He came to his senses

How many people are there who still rejoice over some decision they made, perhaps years ago, that changed their lives? If I had not done such and such where would I be now? I know one who told me he was within an inch of becoming “a street kid” since there seemed to be no hope. But someone or something intervened and he was able to set himself on a new path and is now married with his own home and family.

On the other hand there are many who deeply regret some decision they made which also changed their lives for ever? They slipped or took a wrong turn and now see no way back. In their case neither friends nor others who tried to help could reach them at that point where they could make a life-changing decision. The person becomes trapped in unhappiness which he or she feels powerless to alter.

The story of the “Prodigal Son” is known far beyond the confines of religious usage or biblical knowledge. It graphically sums up the tragedy welded to our human nature. We are drawn to opt for immediate satisfaction – no matter what the hurt to others or to ourselves. We abandon our power to think and surrender to impulses and instincts without reflection. How often we are driven by these instincts!

The beauty of the Prodigal Son story is the phrase “he came to his senses”. He suddenly realises things do not have to be as they are. I have the power to change. He makes a decision. He is a little fearful of what his father will say, but he has some confidence he will be accepted back, at least as a hired servant. What he had no idea of was the cascade of welcome he would receive when he reached home. The Father showers him with signs of welcome and love and we have the distinct feeling that the young man is now twice the person he was before he left home.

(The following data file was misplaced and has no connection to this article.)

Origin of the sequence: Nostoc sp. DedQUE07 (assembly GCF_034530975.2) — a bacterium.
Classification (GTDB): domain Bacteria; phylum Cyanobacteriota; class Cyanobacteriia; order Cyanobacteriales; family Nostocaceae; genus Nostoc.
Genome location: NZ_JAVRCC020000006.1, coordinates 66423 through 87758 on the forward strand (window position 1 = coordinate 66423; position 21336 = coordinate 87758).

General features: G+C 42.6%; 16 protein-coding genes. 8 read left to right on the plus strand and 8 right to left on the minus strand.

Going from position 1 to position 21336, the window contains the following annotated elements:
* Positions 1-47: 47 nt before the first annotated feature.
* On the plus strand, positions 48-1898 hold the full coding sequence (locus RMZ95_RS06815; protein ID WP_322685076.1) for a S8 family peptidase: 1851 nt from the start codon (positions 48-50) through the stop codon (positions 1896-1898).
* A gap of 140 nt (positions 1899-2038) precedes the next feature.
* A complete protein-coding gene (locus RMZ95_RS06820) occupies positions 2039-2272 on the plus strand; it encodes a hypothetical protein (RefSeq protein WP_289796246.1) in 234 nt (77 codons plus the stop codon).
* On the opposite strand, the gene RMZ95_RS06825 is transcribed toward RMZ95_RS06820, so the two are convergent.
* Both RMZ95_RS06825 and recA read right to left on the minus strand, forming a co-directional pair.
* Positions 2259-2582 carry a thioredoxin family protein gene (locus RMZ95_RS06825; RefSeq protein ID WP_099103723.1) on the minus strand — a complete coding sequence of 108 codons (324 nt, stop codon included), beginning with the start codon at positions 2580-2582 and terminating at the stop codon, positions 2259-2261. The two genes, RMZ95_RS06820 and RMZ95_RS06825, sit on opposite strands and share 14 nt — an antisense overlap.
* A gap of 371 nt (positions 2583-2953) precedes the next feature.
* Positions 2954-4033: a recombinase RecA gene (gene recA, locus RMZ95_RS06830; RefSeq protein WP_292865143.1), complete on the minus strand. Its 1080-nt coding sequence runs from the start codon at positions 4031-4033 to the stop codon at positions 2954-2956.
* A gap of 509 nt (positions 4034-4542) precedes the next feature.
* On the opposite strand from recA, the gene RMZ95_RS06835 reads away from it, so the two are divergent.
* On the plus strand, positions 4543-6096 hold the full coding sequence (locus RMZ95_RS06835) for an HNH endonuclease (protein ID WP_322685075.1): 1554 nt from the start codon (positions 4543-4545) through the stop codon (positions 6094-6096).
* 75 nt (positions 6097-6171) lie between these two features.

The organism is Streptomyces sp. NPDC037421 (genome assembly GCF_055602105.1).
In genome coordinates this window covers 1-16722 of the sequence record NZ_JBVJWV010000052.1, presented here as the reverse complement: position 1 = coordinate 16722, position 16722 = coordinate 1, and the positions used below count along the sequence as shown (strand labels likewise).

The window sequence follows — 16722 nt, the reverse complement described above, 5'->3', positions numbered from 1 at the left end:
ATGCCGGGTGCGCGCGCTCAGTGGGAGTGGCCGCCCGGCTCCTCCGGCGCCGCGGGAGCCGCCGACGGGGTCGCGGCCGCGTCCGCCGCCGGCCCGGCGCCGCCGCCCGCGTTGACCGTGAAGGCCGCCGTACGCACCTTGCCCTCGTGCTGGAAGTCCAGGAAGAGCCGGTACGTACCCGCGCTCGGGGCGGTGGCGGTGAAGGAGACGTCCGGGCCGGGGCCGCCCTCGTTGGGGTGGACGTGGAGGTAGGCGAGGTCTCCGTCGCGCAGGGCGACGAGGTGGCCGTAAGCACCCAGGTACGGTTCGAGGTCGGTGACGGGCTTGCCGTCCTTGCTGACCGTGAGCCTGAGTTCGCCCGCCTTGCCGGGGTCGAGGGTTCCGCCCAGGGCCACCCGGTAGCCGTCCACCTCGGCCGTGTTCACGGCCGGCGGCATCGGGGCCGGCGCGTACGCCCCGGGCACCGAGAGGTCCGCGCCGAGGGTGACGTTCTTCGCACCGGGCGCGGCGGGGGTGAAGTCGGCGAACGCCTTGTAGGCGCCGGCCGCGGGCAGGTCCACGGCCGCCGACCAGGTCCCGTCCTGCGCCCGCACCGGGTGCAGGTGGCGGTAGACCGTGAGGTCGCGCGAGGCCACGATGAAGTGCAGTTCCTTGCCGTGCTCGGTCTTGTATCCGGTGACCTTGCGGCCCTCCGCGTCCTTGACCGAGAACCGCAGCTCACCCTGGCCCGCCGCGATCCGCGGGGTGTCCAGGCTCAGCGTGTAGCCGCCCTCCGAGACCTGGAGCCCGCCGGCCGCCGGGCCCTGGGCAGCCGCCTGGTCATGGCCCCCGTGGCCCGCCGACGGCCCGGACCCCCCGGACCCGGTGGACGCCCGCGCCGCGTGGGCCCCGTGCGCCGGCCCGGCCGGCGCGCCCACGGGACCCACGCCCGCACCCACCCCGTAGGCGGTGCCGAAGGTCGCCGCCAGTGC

He has dishonoured his father, yes, but now his eyes are open and he realises the broad picture of the compassion and love that the Father longs to show. His “joy is so great he cannot believe it” (Luke 24:40). Countless people have lived in this joy: Mary Magdalene, Paul, Augustine and Ignatius of Loyola are just some of the better known names. Someone who does not know what forgiveness is will show little love (Luke 7:47). It is part of the beauty of the Christian message – and the message too of the great religions – that it is in our weakness that we are strong (2 Cor. 11:10).

Post published in: Opinions & Analysis

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